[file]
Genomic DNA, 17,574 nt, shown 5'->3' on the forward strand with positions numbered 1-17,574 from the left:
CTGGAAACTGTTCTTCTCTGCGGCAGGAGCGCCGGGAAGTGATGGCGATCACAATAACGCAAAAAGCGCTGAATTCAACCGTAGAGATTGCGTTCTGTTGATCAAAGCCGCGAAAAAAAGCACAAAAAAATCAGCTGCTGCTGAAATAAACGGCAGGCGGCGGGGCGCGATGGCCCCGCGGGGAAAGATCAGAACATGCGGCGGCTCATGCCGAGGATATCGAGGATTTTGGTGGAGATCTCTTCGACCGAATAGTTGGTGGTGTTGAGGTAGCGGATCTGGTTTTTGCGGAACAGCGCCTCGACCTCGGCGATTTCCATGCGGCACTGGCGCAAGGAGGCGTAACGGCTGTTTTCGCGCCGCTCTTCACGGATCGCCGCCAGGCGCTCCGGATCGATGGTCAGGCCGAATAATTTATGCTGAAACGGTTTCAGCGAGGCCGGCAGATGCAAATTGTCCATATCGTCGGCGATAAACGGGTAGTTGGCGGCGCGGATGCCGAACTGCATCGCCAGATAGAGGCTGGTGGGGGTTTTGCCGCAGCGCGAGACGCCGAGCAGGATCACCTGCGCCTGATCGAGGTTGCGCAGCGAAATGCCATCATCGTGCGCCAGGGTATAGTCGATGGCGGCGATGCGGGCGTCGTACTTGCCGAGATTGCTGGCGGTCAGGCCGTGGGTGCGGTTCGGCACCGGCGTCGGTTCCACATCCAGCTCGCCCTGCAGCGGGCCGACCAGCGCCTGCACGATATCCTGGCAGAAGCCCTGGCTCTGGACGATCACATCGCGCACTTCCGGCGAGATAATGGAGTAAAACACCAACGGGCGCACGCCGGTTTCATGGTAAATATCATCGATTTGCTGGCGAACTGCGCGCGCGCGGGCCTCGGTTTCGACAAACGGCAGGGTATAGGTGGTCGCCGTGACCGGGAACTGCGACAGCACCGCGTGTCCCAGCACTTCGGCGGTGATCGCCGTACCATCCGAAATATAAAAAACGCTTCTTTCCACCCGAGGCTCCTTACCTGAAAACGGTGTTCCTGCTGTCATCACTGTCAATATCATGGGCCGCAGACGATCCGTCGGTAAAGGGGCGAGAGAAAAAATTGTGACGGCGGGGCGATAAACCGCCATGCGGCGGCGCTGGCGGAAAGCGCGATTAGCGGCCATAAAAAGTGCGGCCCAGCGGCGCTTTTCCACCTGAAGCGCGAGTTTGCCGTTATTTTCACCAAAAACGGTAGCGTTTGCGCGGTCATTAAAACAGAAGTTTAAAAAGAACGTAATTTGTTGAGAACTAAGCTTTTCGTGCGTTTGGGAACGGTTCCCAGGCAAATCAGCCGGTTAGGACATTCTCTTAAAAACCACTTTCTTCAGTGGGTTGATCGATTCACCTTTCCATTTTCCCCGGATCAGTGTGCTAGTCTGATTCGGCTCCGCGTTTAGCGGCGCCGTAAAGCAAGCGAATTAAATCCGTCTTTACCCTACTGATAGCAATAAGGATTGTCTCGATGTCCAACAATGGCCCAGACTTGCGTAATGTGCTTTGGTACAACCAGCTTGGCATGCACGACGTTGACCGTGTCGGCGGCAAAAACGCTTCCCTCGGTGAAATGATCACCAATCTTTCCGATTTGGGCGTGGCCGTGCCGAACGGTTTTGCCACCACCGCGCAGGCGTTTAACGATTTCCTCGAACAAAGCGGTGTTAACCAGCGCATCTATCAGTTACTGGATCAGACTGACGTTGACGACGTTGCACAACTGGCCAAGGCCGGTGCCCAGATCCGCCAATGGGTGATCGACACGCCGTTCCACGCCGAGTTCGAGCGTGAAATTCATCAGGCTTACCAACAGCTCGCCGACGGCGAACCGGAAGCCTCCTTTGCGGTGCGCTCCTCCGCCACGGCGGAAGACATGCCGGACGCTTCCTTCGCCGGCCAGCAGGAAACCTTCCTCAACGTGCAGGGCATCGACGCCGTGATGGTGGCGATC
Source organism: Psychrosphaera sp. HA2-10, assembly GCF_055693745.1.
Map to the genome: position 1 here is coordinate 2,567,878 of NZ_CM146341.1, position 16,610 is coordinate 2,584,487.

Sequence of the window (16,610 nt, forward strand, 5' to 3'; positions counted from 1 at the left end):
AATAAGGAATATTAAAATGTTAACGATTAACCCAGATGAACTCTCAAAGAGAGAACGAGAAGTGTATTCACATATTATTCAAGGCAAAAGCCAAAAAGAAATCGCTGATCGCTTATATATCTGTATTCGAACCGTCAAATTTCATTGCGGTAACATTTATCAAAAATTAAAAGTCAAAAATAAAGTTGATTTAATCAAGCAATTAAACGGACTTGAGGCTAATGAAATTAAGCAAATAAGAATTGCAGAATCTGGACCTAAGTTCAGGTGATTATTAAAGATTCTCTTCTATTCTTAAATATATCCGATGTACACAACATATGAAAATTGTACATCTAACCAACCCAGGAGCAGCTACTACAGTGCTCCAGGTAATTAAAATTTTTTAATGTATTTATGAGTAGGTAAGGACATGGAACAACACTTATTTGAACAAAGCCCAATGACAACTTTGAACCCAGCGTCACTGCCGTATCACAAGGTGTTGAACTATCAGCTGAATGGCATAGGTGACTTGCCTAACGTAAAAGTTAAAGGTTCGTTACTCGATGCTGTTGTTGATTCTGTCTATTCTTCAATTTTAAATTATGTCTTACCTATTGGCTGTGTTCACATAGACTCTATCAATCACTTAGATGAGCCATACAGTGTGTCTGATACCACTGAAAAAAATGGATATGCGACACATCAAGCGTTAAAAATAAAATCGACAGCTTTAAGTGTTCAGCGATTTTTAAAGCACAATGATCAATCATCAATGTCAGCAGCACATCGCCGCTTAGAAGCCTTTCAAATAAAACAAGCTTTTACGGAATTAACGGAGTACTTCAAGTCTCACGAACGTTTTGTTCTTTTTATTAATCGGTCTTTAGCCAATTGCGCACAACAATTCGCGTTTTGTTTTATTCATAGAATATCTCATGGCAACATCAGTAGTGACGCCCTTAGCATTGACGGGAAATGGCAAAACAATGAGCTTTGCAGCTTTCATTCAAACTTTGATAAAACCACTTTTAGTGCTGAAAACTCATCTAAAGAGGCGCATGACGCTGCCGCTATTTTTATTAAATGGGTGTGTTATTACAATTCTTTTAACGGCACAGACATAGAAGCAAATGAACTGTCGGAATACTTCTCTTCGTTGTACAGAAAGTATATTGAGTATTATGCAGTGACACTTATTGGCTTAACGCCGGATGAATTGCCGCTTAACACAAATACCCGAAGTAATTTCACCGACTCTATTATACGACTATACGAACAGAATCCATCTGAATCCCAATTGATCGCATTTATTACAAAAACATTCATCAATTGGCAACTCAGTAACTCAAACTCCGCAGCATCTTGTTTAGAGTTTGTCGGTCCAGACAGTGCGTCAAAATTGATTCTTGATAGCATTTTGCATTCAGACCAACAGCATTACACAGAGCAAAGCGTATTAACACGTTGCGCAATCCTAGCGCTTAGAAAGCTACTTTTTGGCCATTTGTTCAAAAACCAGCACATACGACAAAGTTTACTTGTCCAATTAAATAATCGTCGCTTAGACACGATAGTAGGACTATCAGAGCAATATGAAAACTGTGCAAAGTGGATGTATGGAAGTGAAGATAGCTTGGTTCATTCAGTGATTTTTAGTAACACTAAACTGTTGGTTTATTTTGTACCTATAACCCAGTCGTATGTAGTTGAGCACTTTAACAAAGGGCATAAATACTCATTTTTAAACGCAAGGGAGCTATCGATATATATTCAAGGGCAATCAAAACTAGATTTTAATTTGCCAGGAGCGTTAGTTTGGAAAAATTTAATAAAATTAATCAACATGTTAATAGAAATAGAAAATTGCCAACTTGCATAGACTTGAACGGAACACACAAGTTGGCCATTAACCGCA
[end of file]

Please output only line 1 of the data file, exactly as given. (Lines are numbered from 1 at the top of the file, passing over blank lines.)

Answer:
Genomic DNA, 17,574 nt, shown 5'->3' on the forward strand with positions numbered 1-17,574 from the left: